Sign Up Log In


The College Recruiting Group's picture

Achieving Success in College Recruiting – a “How To” Series of Articles- Recruiting “How To” Guide Sheet #4 – SELECTION OF COLLEGES

Achieving Success in College Recruiting
Recruiting “How To” Guide Sheet #4:
Submitted by:  David Stoeckel, College Recruiting Group (Laguna Hills, CA)



In our “How To” Guide Sheet #3, we discussed the process of identifying your priorities for college.  This involved a determination of the relative importance, to YOU, of soccer versus academics, financial aid, enrollment size, urban/rural setting, and geographical location within the United States, as well as other factors that may be important to you.  Now, after putting these attributes into a priority order of importance, you are ready to start to identify a group of colleges that have one or more of the attributes that you have designated as important or necessary for you to have a successful college experience.


First and foremost, you need to select colleges where the soccer program is compatible with YOUR athletic skill level.  We do, however, encourage athletes to select a number of “Dream Schools”, as well as picking some “Fall Back” colleges, i.e., those where the athlete is quite confident that their soccer skills are more than adequate for the level of competition at those institutions.  Then, the majority of your picks should be schools that you feel are most “realistic”, challenging, and will provide you with a rewarding collegiate athletic experience.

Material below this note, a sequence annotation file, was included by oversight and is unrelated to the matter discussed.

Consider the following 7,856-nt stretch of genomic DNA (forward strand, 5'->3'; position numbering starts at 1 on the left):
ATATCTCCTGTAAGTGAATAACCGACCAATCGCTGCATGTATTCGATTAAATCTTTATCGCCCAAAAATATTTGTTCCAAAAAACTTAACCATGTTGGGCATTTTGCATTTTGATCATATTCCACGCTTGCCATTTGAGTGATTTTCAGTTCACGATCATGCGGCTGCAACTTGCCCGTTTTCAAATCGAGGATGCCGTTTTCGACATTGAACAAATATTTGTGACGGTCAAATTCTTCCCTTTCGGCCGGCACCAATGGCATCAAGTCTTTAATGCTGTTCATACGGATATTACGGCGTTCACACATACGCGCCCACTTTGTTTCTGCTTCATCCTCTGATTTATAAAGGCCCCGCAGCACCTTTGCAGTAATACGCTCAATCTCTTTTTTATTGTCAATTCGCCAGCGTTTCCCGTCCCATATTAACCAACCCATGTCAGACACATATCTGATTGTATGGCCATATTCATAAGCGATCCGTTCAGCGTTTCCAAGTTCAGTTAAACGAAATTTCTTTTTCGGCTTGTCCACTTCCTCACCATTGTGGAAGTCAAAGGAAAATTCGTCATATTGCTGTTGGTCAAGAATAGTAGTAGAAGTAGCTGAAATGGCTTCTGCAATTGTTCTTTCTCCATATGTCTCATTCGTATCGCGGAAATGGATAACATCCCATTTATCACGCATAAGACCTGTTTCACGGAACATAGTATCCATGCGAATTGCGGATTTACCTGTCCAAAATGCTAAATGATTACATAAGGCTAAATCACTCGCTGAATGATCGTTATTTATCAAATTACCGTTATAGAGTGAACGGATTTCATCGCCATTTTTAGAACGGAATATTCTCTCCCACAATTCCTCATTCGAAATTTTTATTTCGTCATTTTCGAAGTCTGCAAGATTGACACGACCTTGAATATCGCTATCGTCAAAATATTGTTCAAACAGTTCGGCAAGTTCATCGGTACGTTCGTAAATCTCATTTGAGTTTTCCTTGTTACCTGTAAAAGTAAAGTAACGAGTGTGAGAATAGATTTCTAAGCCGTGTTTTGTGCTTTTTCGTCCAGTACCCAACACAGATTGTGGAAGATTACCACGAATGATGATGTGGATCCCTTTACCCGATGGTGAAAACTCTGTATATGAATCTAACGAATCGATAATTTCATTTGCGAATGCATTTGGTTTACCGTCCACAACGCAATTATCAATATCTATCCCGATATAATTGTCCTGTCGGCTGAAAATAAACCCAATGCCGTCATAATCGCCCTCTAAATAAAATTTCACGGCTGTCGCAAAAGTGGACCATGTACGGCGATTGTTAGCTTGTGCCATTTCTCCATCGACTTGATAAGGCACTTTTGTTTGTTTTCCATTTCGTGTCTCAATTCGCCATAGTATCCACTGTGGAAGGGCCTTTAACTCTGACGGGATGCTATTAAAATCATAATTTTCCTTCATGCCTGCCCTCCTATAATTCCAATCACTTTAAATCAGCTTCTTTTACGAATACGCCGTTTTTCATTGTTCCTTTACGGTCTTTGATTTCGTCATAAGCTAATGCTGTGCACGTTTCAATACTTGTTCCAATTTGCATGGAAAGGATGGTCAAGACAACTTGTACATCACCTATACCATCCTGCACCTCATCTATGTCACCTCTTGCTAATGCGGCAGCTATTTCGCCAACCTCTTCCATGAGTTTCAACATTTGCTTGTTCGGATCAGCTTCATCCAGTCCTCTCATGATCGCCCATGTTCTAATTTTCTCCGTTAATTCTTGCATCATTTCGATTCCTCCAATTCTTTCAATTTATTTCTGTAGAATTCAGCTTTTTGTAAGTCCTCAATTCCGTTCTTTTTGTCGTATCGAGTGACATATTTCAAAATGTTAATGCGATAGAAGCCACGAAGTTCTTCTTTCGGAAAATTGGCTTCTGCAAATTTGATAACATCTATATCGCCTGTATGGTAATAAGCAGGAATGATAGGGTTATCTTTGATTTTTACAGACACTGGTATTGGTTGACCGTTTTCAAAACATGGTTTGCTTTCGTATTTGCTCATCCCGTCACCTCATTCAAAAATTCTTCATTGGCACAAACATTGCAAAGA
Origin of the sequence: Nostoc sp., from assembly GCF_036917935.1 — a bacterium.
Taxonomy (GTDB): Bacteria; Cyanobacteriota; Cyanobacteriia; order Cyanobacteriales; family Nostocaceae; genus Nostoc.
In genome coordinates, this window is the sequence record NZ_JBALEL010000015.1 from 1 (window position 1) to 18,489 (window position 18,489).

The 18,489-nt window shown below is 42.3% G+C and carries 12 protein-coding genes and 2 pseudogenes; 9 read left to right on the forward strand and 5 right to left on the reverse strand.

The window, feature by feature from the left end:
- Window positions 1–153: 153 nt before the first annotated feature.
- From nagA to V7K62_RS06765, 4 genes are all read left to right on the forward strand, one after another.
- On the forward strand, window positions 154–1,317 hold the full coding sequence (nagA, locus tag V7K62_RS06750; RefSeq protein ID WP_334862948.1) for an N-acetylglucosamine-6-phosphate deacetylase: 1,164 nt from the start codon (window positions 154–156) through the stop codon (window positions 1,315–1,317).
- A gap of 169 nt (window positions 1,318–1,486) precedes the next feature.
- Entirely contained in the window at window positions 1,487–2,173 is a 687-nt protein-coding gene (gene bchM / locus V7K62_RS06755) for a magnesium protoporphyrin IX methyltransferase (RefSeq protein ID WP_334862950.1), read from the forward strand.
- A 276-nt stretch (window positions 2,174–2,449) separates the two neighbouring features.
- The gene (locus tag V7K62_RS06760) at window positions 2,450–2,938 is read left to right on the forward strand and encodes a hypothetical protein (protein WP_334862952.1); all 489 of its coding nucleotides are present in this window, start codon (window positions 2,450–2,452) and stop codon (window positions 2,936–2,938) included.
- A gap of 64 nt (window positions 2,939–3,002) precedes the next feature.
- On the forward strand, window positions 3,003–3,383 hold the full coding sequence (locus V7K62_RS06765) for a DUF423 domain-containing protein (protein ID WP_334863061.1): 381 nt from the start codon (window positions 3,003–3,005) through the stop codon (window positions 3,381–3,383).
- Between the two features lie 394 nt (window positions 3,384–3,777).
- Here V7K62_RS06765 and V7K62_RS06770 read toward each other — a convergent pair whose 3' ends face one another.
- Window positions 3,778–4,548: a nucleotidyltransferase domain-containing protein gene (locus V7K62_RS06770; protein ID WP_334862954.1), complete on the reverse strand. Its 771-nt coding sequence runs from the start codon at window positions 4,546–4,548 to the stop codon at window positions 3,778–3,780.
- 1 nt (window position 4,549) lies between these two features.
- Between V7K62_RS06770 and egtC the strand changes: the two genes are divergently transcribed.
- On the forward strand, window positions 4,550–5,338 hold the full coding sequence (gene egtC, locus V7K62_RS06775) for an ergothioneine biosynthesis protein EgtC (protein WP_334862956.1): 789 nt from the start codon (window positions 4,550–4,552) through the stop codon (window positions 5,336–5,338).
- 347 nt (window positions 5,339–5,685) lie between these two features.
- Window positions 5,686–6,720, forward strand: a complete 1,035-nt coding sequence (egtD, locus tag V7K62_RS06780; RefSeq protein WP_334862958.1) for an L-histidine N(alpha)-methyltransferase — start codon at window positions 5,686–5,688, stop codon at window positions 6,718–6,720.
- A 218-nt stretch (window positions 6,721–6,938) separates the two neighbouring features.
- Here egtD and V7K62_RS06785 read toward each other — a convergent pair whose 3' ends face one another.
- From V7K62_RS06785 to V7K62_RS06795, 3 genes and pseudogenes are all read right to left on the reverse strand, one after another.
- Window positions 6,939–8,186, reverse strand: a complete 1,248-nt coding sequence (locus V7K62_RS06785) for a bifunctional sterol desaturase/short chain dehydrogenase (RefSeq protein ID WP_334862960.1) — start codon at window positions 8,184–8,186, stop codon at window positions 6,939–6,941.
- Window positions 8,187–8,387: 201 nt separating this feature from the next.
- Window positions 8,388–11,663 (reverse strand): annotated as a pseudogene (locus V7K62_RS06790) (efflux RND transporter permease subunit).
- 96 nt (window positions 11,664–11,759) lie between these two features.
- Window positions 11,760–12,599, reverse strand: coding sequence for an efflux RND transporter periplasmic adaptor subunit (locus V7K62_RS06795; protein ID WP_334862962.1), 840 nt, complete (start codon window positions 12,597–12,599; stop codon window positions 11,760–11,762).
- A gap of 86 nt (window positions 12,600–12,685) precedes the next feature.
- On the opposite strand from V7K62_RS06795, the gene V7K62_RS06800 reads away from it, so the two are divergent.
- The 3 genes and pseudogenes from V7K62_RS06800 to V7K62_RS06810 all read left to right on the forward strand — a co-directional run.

At the same time that you are examining the soccer levels, you need to bear in mind that the academics must also be a suitable match.  This is a more objective process since you are primarily just comparing your GPA and SAT/ACT scores with the average scores of students who have been accepted to that school in prior years.  And, if you have a specific major in mind, then you obviously want to identify colleges that have your desired major.  Your high school or independent academic counselor should be able to assist you with this part of the process.


Remember, NCAA Divisions I, II, III, and the NAIA have over 1,150 four-year colleges with Women’s Soccer programs and more than 975 schools with Men’s Soccer.  Thus, you have a huge number of schools from which to choose.